As a best practice to improve performance, after the integration of the Universal CDN, you can allow the CDN network to automatically cache static content for a long period of time.
To manage Cache expiration settings for a CDN zone, follow the steps outlined below:
1. Log in to the Universal CDN Control panel at my.ucdn.com.
2. Navigate to the My Zones tab located in the top left corner.
3. Click on the cogwheel icon next to your CDN zone.
4. Click on the Cache tab.
5. Check the box next to “Cache my files in CDN network for a limited time only”.
6. Specify the desired time for caching in the “Cache expire time” field.
7. You can reuse the cache from a different CDN zone that has the same files (optional).
8. To enable reusing cache, check the box next to “Reuse cache from one of my other zones“.
9. Click on the Save Changes button.
Universal CDN respects Cache-Control and Expires headers set up for your resources if you do not override them by limiting the Cache expire time for a specific CDN zone by enabling the Cache expire time feature from the Universal CDN Control Panel.
General Information About the Cache-Control Header
Cache-Control is an HTTP header that determines the browser’s caching behavior. In summary, when a visitor accesses your website, their browser will save certain assets, such as images, videos, website data, etc., in a temporary storage area (local cache).
Next time, when that visitor revisits your website, the Cache-Control HTTP header places the rules which define whether that visitor will have those assets loaded from their local cache, or whether the browser will have to send another request to the server for fresh ones.
As stated above, browser caching is when a web browser saves website resources as a result it does not have to fetch them again from the server.
The assets will be stored from the browsers only for a specified period of time, referred to as Time To Live (TTL, the expiry time of cached data).
Any requests to a cached asset after the expiration of the TTL will instruct the browser to reach the server again and download a fresh copy of the asset.
How do a browser and server know the TTL for each resource? This is where HTTP headers are involved.
HTTP headers allow the client and the server to pass additional information with an HTTP request/response. They contain a lot of important information about client-server communication.
In general, the request headers contain:
– Information on what asset is being requested
– Information on what is the client’s browser
– Information on what are the data formats that will be accepted by the client
In general, the response headers include information on:
– Whether or not the request is being successfully fulfilled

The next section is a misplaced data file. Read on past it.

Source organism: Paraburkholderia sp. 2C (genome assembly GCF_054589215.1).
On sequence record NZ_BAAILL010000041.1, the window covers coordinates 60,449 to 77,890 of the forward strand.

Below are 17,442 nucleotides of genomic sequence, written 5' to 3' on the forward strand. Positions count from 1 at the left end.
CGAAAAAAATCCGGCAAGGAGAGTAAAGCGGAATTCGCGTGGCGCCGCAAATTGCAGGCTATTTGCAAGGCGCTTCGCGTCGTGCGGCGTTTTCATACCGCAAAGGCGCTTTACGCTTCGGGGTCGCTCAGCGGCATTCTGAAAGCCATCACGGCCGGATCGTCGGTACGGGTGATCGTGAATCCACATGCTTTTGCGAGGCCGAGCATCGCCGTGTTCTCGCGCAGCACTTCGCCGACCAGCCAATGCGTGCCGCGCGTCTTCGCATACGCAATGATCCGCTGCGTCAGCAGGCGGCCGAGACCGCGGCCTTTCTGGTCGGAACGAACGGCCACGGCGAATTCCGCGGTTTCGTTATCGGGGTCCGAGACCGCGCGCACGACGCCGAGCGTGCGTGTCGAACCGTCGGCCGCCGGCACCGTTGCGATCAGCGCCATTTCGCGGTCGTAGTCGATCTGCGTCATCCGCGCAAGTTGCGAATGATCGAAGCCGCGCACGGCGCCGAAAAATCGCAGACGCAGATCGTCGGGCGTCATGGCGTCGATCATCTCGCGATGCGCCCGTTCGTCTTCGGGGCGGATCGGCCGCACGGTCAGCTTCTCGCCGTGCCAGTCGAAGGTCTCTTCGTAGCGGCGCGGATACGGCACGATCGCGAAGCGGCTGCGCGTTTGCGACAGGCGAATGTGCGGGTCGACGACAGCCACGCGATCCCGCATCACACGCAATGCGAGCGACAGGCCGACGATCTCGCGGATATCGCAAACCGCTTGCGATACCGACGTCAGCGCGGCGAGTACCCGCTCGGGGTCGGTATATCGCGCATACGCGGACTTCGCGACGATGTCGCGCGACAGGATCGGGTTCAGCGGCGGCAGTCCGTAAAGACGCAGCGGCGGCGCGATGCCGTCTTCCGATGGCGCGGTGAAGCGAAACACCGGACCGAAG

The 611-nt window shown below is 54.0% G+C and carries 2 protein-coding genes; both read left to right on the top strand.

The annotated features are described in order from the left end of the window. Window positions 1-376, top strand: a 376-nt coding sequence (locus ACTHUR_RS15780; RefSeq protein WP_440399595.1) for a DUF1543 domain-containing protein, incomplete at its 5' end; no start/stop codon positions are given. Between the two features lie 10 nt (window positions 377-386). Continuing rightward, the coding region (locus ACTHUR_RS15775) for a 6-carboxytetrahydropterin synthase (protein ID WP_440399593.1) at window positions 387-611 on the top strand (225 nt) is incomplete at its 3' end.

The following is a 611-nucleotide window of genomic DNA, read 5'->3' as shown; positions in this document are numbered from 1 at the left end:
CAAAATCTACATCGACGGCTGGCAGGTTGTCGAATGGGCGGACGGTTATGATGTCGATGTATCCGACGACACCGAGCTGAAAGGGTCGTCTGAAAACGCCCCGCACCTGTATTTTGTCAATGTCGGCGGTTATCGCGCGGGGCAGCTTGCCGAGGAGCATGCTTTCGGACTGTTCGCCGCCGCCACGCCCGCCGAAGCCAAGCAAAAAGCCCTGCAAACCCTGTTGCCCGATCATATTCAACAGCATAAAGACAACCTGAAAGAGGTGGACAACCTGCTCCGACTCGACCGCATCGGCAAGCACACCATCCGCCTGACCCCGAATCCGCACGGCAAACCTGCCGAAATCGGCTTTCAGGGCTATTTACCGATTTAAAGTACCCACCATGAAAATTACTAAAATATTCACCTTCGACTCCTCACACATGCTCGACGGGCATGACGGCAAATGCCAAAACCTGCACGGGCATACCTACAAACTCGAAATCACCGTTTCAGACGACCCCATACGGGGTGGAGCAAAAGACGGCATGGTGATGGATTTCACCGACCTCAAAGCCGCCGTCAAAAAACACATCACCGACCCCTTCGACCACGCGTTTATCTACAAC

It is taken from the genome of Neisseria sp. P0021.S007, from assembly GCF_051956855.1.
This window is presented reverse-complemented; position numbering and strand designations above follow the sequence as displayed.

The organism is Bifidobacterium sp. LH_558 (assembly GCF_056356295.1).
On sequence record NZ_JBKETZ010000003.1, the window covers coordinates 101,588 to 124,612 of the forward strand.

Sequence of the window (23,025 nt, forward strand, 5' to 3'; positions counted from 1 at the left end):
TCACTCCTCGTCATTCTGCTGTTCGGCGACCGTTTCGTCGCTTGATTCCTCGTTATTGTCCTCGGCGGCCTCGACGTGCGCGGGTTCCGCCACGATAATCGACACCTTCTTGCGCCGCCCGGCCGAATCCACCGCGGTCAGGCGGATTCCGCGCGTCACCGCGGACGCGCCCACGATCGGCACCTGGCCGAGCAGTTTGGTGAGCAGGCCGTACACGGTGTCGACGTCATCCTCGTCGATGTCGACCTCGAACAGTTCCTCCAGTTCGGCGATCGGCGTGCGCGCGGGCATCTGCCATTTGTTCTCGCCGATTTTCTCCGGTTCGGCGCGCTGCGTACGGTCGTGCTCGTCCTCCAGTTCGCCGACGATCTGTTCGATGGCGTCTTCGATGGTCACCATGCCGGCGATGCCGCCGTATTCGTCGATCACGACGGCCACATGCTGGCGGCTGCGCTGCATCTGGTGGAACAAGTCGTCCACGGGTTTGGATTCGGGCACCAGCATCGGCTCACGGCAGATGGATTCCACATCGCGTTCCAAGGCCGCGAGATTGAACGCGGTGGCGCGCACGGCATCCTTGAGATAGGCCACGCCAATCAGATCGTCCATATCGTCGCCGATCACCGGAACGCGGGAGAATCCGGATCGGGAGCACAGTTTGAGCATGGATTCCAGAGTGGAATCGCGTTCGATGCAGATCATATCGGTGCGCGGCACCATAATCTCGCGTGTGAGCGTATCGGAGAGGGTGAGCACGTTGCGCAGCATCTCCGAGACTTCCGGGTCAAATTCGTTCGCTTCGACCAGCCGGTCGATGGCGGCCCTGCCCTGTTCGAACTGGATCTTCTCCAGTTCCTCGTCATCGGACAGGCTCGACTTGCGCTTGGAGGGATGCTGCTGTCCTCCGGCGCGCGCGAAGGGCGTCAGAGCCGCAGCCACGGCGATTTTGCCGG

– The language and the format of the resources in the body of the response
The Cache-Control header can appear on both sides – HTTP requests and responses.
The HTTP header consists of two things:
– the case-insensitive name followed by a colon ( : )
– value – if there is whitespace before the value it will be ignored
The example means that the returned resource will be valid for 31536000 seconds (one year), after that (after the specified time) the server has to request a newer version.
These headers contain a lot of important information about each communication.
The Cache-Control HTTP header contains instructions (directives) for caching in both requests and responses. Let’s go through some of the common Cache-Control directives:
The response may be stored only by a browser’s cache, and never by an intermediary agent, such as a Content Delivery Network.
Oppositely, with the Cache-Control: public the response may be stored by any cache.
The response may not be stored in any cache, meaning that every time a user requests a resource, the request must be sent to the origin server for a new copy.
The response may be stored in any cache, even if the response is normally non-cacheable. The stored response must always go through validation with the origin server. This is usually done using an ETag. The ETag HTTP response header identifies the specific version of a resource – it is changed on the origin server every time when the resource is updated.
The maximum amount of time for which the resource is considered fresh. This directive is relative to the time of the request.
Why is Cache-Control so important?
Browser caching is an effective way to save resources and improve users’ experience on the Internet but without using Cache-Control headers, it would be not reasonable.
Cache-Control adds the versatility that makes browser’s caching really useful, letting you to dictate how each resource will be cached, and also to set special rules for intermediaries such as Universal CDN.
You can find more detailed information for Cache-Control headers at https://developer.mozilla.org/en-US/docs/Web/HTTP/Headers/Cache-Control